Rapper Ash Island on the other hand was a crowd favourite. The emo rapper signed to Ambition Musik, brought so much vivacity to his performance. Yet his greatest strength was that he delivered his rap with so much genuine emotion. As with much of emo rap, he had an interesting blend of trap beats, with personal and overtly emotional lyrics. This helped him connect well with the crowd emotionally and physically which made for an exceptional performance.

Other crowd favourites were rappers Coogie, and Superbee and Uneducated Kid. Coogie’s rap was well delivered and he gave great energy in his performance. He was also joined by his fellow Hive Crew members Dive in Purple and Blasé, but the set was dominated by Coogie and his two crewmates were more like hypemen. Though this wasn’t needed as the crowd jumped and rapped along to Coogie’s catchy trap songs like ‘Saimsaim’ on their own.

Superbee and Uneducated Kid performed songs of their own but also came together to perform songs from their collaboration album Catch Me If You Can. The two offered very different stage personas; Superbee, brought great rap skill but his attitude came across as slightly arrogant. While Uneducated Kid was charming with his goofy, yet lovable stage presence and brought light hearted and feel good vibes. Yet together they each balanced each other out and had fun with the crowd.

The final slot of the day began with rapper and Illionaire CEO The Quiett. Even with a career spanning almost 15 years, the crowd were just as excited to see him perform as the newer artists on the bill.  Playing a set of mainly new songs, the crowd sung along to his raps, proving his longevity as an artist. With such experience, he had great command of the crowd and his delivery was infallible. Yet he was also still gracious to his fans, signing CD’s or receiving art work in the middle of his performance.

But the man that everyone came to see was Beenzino after recently returning to music after his 21-month military service. He and the Quiett shared the stage to perform their collaboration songs ‘Profile’ and ‘YGGR’, then Beenzino was left to take up his podium.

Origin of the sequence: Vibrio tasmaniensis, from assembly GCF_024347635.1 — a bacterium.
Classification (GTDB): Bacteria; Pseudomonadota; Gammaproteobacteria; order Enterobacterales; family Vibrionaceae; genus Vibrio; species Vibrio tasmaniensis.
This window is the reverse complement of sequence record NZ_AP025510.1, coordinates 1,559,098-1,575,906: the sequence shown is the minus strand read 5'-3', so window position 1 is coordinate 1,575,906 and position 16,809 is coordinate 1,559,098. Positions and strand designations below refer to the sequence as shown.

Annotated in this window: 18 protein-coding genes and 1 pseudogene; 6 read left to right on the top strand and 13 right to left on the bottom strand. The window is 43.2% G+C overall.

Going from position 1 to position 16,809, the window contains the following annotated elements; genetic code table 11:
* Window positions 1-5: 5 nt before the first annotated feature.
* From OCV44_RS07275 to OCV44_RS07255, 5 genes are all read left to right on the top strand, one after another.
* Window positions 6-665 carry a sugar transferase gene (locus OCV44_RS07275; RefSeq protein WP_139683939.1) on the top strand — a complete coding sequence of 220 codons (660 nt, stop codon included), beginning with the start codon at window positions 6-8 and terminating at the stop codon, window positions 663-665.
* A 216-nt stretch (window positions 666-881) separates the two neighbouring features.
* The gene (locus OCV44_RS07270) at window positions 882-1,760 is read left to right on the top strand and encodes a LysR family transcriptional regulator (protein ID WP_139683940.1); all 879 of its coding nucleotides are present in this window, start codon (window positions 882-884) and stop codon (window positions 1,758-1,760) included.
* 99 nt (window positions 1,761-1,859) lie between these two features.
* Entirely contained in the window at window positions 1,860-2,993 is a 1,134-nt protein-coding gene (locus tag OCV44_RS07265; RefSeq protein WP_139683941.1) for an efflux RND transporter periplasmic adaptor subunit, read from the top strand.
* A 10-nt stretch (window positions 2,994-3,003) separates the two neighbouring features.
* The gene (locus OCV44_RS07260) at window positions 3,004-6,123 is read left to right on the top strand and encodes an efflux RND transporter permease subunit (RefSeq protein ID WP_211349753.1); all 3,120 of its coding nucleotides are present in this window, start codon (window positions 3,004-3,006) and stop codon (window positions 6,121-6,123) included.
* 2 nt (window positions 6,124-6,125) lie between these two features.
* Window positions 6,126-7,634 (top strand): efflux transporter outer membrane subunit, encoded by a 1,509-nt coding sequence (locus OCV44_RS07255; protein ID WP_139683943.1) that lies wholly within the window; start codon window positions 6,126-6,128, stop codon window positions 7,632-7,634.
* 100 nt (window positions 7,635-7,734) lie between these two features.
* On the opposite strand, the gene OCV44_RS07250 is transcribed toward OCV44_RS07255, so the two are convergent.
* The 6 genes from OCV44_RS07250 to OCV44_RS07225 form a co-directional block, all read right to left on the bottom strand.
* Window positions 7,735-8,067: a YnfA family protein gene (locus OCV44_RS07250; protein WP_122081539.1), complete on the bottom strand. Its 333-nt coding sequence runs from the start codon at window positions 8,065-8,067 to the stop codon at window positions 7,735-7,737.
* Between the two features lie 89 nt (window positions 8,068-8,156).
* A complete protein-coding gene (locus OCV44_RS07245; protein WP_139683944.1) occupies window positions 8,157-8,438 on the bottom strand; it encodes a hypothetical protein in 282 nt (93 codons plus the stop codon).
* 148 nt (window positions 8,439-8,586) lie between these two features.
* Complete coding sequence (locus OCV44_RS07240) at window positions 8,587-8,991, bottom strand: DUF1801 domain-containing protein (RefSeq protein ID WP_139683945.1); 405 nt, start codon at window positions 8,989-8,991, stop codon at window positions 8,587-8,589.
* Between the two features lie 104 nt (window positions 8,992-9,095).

From the moment the crowd heard him utter his first words, the atmosphere was ecstatic. When he finally began rapping, a feeling of pure love and respect erupted from all. Yet he wasn’t complacent and put in just as much energy to his performance that the crowd gave him.

His set was full of old favourites like ‘Dali’, ‘Van Piccaso’, ‘Aqua Man’ and ‘Boogie On and On’, which the entire stadium rapped along to every single word. Yet even after almost two years away from the stage, he didn’t miss a beat. His rap was effortlessly delivered, while his stage presence was paradoxically unassuming yet completely commanding.

As the darkness of night brought relief from the heat of a summer’s day, Beenzino brought the festival to a close. As the stadium filled with the echo of the crowd rapping to ‘Always Awake’, an ode to youth and life in the sleepless city of Seoul, we were reminded of hip-hop’s ability to simultaneously speak to people and for them.

But also, what the 2019 NBA Buzzerbeat Festival reminded us was that music is not the only aspect of hip-hop culture. While the music lineup gave us a diverse mix of rap styles and even genres, the festival also showcased other aspects of hip hop culture. With dance and basketball also on show, the festival also allowed us to enjoy a more immersive experience of Korean hip hop culture.